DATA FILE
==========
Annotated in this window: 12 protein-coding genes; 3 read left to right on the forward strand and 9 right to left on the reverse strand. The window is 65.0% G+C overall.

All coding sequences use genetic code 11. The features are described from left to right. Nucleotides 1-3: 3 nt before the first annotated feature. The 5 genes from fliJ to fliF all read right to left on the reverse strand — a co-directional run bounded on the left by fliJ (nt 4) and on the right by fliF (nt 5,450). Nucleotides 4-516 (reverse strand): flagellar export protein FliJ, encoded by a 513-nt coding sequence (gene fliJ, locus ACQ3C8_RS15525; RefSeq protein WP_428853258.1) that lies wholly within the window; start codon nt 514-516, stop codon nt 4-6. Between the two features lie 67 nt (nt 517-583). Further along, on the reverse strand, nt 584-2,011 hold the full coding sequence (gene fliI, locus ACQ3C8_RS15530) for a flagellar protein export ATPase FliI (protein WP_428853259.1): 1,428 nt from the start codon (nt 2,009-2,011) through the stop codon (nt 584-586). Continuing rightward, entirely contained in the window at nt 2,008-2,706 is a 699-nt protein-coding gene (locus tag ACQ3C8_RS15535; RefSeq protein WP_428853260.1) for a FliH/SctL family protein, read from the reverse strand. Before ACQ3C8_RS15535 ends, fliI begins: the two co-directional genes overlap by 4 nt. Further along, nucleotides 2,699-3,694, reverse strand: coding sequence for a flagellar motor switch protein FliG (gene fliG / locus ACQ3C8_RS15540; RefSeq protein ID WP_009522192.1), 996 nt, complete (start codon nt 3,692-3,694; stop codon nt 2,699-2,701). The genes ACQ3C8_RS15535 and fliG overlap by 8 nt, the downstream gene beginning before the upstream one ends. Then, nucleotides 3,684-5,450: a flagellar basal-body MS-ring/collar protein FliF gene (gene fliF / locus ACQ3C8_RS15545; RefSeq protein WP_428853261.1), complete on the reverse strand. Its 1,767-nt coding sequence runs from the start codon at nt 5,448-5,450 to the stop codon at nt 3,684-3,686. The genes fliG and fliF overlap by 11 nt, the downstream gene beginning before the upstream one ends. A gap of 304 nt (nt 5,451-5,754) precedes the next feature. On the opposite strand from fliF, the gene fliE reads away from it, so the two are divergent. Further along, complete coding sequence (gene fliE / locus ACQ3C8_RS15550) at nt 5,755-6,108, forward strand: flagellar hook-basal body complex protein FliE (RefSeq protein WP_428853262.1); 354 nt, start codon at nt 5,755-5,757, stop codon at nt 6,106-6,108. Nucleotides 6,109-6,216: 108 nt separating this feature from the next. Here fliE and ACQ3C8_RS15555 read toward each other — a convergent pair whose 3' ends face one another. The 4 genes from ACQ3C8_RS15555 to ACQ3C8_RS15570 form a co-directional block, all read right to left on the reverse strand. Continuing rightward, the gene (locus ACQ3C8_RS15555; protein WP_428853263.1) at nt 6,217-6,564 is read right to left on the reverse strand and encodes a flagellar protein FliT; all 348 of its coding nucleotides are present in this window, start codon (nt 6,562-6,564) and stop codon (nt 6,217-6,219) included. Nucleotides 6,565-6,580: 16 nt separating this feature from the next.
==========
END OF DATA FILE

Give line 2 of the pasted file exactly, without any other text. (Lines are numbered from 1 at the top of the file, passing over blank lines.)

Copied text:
All coding sequences use genetic code 11. The features are described from left to right. Nucleotides 1-3: 3 nt before the first annotated feature. The 5 genes from fliJ to fliF all read right to left on the reverse strand — a co-directional run bounded on the left by fliJ (nt 4) and on the right by fliF (nt 5,450). Nucleotides 4-516 (reverse strand): flagellar export protein FliJ, encoded by a 513-nt coding sequence (gene fliJ, locus ACQ3C8_RS15525; RefSeq protein WP_428853258.1) that lies wholly within the window; start codon nt 514-516, stop codon nt 4-6. Between the two features lie 67 nt (nt 517-583). Further along, on the reverse strand, nt 584-2,011 hold the full coding sequence (gene fliI, locus ACQ3C8_RS15530) for a flagellar protein export ATPase FliI (protein WP_428853259.1): 1,428 nt from the start codon (nt 2,009-2,011) through the stop codon (nt 584-586). Continuing rightward, entirely contained in the window at nt 2,008-2,706 is a 699-nt protein-coding gene (locus tag ACQ3C8_RS15535; RefSeq protein WP_428853260.1) for a FliH/SctL family protein, read from the reverse strand. Before ACQ3C8_RS15535 ends, fliI begins: the two co-directional genes overlap by 4 nt. Further along, nucleotides 2,699-3,694, reverse strand: coding sequence for a flagellar motor switch protein FliG (gene fliG / locus ACQ3C8_RS15540; RefSeq protein ID WP_009522192.1), 996 nt, complete (start codon nt 3,692-3,694; stop codon nt 2,699-2,701). The genes ACQ3C8_RS15535 and fliG overlap by 8 nt, the downstream gene beginning before the upstream one ends. Then, nucleotides 3,684-5,450: a flagellar basal-body MS-ring/collar protein FliF gene (gene fliF / locus ACQ3C8_RS15545; RefSeq protein WP_428853261.1), complete on the reverse strand. Its 1,767-nt coding sequence runs from the start codon at nt 5,448-5,450 to the stop codon at nt 3,684-3,686. The genes fliG and fliF overlap by 11 nt, the downstream gene beginning before the upstream one ends. A gap of 304 nt (nt 5,451-5,754) precedes the next feature. On the opposite strand from fliF, the gene fliE reads away from it, so the two are divergent. Further along, complete coding sequence (gene fliE / locus ACQ3C8_RS15550) at nt 5,755-6,108, forward strand: flagellar hook-basal body complex protein FliE (RefSeq protein WP_428853262.1); 354 nt, start codon at nt 5,755-5,757, stop codon at nt 6,106-6,108. Nucleotides 6,109-6,216: 108 nt separating this feature from the next. Here fliE and ACQ3C8_RS15555 read toward each other — a convergent pair whose 3' ends face one another. The 4 genes from ACQ3C8_RS15555 to ACQ3C8_RS15570 form a co-directional block, all read right to left on the reverse strand. Continuing rightward, the gene (locus ACQ3C8_RS15555; protein WP_428853263.1) at nt 6,217-6,564 is read right to left on the reverse strand and encodes a flagellar protein FliT; all 348 of its coding nucleotides are present in this window, start codon (nt 6,562-6,564) and stop codon (nt 6,217-6,219) included. Nucleotides 6,565-6,580: 16 nt separating this feature from the next.